F**k the Formula: Unplug, rewind, and revisit the basics of behavioural science

In the era of economic uncertainty with the relentless rise of automation and AI, traditional marketing methods are becoming increasingly obsolete. The solution? Saying ‘F**k the Formula!’ and utilising strategic marketing methods to stand out from the crowd, creating an online presence to be reckoned with and, ultimately, boosting ROI. 

At our F**k the Formula event in London, our Director of Strategy,  Lydia Hinchliff sat down with Richard Shotton, Behavioural Scientist and author of The Choice Factory, to dig into his expertise in applying behavioural science to marketing strategies. Read for key takeaways from their chat below.


Fireside chat with Richard Shotton

Lydia and Richard discussed how basics in behavioural sciences trump trends and marketing echo-chambers for nailing down consumer behaviour, driving better marketing and business outcomes. Here’s the lowdown:


Targeting moments of change

One intriguing concept they discussed was the “power of nine,” highlighted in Shotton’s book. According to research by Adam Alter, people are more likely to make significant life changes when their age ends in nine (e.g., 29, 39, 49). This phenomenon, known as the nine-ender effect, was observed in studies on marathon runners, affairs, and other data. Understanding such biases allows marketers to target individuals at times when they are most open to change. 


Making messages stick

People remember what they can visualise. Shotton’s ‘concreteness’ principle states that concrete phrases stick (36%) while abstract ones don’t (9%). Most brand communications rely on vague concepts like ‘quality’ or ‘trustworthiness,’ which are easily forgotten. For marketers, using vivid, concrete imagery is key.


Triggering change

Motivation alone doesn’t cut it. To create habits, Shotton emphasises the need for clear triggers or cues. Sarah Milne’s study showed that combining motivation with specific ‘implementation intentions’ (like ‘I will exercise after dropping my son off at school on Mondays’) significantly boosts habit formation. Clear, actionable cues are essential.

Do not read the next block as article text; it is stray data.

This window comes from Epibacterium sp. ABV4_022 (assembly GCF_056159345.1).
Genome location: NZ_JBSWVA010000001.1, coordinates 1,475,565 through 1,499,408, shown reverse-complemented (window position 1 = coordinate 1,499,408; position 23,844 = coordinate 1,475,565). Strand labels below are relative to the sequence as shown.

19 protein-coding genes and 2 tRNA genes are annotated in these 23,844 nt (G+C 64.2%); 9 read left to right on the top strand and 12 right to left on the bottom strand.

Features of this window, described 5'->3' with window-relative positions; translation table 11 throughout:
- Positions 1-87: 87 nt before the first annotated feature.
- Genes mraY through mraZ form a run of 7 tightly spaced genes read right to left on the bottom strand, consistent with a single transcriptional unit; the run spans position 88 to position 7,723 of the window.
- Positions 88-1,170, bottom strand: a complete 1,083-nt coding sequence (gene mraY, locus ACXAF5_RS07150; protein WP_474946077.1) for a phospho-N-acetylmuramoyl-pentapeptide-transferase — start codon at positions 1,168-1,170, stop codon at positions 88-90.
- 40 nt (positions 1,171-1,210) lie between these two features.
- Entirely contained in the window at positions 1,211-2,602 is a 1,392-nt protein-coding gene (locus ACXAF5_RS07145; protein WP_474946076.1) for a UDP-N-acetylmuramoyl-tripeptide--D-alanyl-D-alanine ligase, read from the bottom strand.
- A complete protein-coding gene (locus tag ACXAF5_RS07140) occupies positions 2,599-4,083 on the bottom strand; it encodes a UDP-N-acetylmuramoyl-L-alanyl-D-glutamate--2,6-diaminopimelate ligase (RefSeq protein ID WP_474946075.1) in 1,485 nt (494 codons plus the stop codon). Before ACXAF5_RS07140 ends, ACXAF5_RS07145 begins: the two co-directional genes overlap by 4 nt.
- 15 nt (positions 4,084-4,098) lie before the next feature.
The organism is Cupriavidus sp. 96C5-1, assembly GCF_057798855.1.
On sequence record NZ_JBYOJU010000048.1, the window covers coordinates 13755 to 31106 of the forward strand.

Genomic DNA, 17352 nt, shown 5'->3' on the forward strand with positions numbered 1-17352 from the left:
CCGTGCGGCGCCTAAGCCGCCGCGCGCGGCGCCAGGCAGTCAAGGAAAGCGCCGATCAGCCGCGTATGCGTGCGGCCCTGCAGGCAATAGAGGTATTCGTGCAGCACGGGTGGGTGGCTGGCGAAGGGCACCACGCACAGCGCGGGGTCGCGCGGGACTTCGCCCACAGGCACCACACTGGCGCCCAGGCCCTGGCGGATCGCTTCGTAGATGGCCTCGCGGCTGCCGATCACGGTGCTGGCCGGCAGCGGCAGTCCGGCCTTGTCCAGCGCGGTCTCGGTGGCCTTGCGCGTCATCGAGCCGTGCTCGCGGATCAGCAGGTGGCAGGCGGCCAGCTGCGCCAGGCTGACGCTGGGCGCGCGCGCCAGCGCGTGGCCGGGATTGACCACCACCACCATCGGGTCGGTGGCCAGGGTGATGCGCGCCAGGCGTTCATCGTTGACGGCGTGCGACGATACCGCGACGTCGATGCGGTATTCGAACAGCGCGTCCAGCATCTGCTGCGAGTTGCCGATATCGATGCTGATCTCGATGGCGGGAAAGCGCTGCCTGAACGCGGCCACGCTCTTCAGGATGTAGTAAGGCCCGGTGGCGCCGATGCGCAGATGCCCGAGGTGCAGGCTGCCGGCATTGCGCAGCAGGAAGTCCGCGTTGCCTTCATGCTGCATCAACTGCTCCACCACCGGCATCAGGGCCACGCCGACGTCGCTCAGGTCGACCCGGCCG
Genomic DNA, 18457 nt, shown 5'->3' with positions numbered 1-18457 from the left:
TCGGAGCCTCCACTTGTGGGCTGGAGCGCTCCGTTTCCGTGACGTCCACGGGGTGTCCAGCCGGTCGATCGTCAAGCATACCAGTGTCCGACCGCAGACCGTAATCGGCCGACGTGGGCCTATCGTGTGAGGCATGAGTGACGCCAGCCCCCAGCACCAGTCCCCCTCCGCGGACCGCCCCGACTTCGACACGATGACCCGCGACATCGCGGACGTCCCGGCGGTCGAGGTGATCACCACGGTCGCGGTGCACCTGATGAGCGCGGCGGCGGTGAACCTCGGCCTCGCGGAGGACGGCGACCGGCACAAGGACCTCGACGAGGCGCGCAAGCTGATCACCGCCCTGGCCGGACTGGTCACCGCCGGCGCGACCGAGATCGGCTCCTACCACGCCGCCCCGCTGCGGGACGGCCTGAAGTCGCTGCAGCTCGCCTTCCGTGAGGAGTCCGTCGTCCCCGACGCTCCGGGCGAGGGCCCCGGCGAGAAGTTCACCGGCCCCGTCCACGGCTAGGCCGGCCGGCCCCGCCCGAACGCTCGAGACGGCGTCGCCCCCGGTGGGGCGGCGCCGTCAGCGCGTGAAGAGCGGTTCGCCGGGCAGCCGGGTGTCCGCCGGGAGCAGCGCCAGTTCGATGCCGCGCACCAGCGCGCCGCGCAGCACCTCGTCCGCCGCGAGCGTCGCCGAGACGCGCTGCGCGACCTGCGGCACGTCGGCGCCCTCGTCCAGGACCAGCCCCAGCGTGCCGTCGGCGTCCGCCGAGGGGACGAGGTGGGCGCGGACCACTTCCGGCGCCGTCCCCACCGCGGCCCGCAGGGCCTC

Mood matters

Mood plays a crucial role in how receptive people are to advertising. People in a good mood are more likely to notice, remember, and believe ads. Daniel Kahneman points out that a good mood signals an absence of danger, making people more trusting. Advertisers should aim to create or tap into positive moods for better ad reception.


Cutting through consumer noise

The marketing industry often gets too focused on impressing peers rather than considering consumer moods. A standout example is an out-of-home ad campaign targeting tired commuters, making it memorable. A common pitfall is over-relying on surveys and focus groups, which don’t always reflect true motivations. Real-world experiments provide more accurate insights.


Experiments over surveys

Surveys can mislead us due to lack of introspective insight. Instead, running experiments on websites, in stores, and through CRM systems can offer you a clearer picture of what drives behaviour of your customers.


Evolving tactics

While the basics of human behaviour stay constant, the way people access brands evolves. Technology enhances our ability to test and apply behavioural science principles, like leveraging time scarcity with modern targeting.


Balancing friction and benefit

To change behaviour radically, removing friction is key. However, adding friction in the right places can boost quality perception, a concept known as the IKEA effect. So, remove friction to facilitate behaviour change, but add it strategically to increase desire and perceived quality.


Want more?

Read our top takeaways from our expert panel. Matt Mercer, Senior Strategist at Journey Further, sat down with Ruth Halls from Vinterior, Stacey Britt Fitzgerald from Grind, Lucas London from Lick, and Holly Chapman from Papier to discuss how brands can craft an authentic digital presence.


We hosted F**k the Formula in New York too. Check out key learnings from the expert panel involving marketing leaders from Adidas, Whoop, Brooklyn Brewery, and Tod’s Group.